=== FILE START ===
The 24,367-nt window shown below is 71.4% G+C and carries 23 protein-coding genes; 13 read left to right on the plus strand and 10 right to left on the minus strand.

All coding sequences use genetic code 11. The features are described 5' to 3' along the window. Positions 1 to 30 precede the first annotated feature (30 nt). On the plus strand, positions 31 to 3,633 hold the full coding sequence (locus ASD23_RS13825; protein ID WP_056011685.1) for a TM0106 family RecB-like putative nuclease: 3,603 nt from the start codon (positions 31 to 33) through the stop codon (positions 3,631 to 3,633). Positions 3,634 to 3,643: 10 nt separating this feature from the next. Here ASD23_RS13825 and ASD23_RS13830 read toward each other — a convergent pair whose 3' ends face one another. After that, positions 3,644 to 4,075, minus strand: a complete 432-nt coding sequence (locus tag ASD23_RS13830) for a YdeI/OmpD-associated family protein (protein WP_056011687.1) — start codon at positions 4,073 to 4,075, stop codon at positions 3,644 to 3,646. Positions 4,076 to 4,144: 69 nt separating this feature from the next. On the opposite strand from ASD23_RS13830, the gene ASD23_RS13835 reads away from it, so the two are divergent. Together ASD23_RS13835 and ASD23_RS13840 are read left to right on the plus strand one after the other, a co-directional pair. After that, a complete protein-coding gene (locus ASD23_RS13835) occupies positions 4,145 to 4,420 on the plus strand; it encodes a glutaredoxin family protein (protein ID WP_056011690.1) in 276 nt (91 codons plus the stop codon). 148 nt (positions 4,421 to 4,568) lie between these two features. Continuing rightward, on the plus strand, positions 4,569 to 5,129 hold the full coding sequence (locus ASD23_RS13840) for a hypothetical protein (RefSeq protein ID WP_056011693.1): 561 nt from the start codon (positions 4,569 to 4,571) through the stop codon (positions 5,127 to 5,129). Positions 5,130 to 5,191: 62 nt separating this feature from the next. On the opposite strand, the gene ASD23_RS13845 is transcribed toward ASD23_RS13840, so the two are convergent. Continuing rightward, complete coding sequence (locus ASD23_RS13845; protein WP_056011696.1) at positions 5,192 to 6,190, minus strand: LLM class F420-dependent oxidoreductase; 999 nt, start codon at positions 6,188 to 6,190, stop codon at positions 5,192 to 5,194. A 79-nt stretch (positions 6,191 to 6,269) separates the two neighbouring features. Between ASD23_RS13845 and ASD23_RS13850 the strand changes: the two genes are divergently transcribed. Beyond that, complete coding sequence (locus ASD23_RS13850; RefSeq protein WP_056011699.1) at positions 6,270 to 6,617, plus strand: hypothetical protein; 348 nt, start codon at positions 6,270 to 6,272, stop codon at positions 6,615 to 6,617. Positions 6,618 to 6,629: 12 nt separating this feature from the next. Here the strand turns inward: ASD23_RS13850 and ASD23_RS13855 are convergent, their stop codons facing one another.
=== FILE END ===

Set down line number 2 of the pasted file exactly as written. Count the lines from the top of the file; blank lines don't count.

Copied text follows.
All coding sequences use genetic code 11. The features are described 5' to 3' along the window. Positions 1 to 30 precede the first annotated feature (30 nt). On the plus strand, positions 31 to 3,633 hold the full coding sequence (locus ASD23_RS13825; protein ID WP_056011685.1) for a TM0106 family RecB-like putative nuclease: 3,603 nt from the start codon (positions 31 to 33) through the stop codon (positions 3,631 to 3,633). Positions 3,634 to 3,643: 10 nt separating this feature from the next. Here ASD23_RS13825 and ASD23_RS13830 read toward each other — a convergent pair whose 3' ends face one another. After that, positions 3,644 to 4,075, minus strand: a complete 432-nt coding sequence (locus tag ASD23_RS13830) for a YdeI/OmpD-associated family protein (protein WP_056011687.1) — start codon at positions 4,073 to 4,075, stop codon at positions 3,644 to 3,646. Positions 4,076 to 4,144: 69 nt separating this feature from the next. On the opposite strand from ASD23_RS13830, the gene ASD23_RS13835 reads away from it, so the two are divergent. Together ASD23_RS13835 and ASD23_RS13840 are read left to right on the plus strand one after the other, a co-directional pair. After that, a complete protein-coding gene (locus ASD23_RS13835) occupies positions 4,145 to 4,420 on the plus strand; it encodes a glutaredoxin family protein (protein ID WP_056011690.1) in 276 nt (91 codons plus the stop codon). 148 nt (positions 4,421 to 4,568) lie between these two features. Continuing rightward, on the plus strand, positions 4,569 to 5,129 hold the full coding sequence (locus ASD23_RS13840) for a hypothetical protein (RefSeq protein ID WP_056011693.1): 561 nt from the start codon (positions 4,569 to 4,571) through the stop codon (positions 5,127 to 5,129). Positions 5,130 to 5,191: 62 nt separating this feature from the next. On the opposite strand, the gene ASD23_RS13845 is transcribed toward ASD23_RS13840, so the two are convergent. Continuing rightward, complete coding sequence (locus ASD23_RS13845; protein WP_056011696.1) at positions 5,192 to 6,190, minus strand: LLM class F420-dependent oxidoreductase; 999 nt, start codon at positions 6,188 to 6,190, stop codon at positions 5,192 to 5,194. A 79-nt stretch (positions 6,191 to 6,269) separates the two neighbouring features. Between ASD23_RS13845 and ASD23_RS13850 the strand changes: the two genes are divergently transcribed. Beyond that, complete coding sequence (locus ASD23_RS13850; RefSeq protein WP_056011699.1) at positions 6,270 to 6,617, plus strand: hypothetical protein; 348 nt, start codon at positions 6,270 to 6,272, stop codon at positions 6,615 to 6,617. Positions 6,618 to 6,629: 12 nt separating this feature from the next. Here the strand turns inward: ASD23_RS13850 and ASD23_RS13855 are convergent, their stop codons facing one another.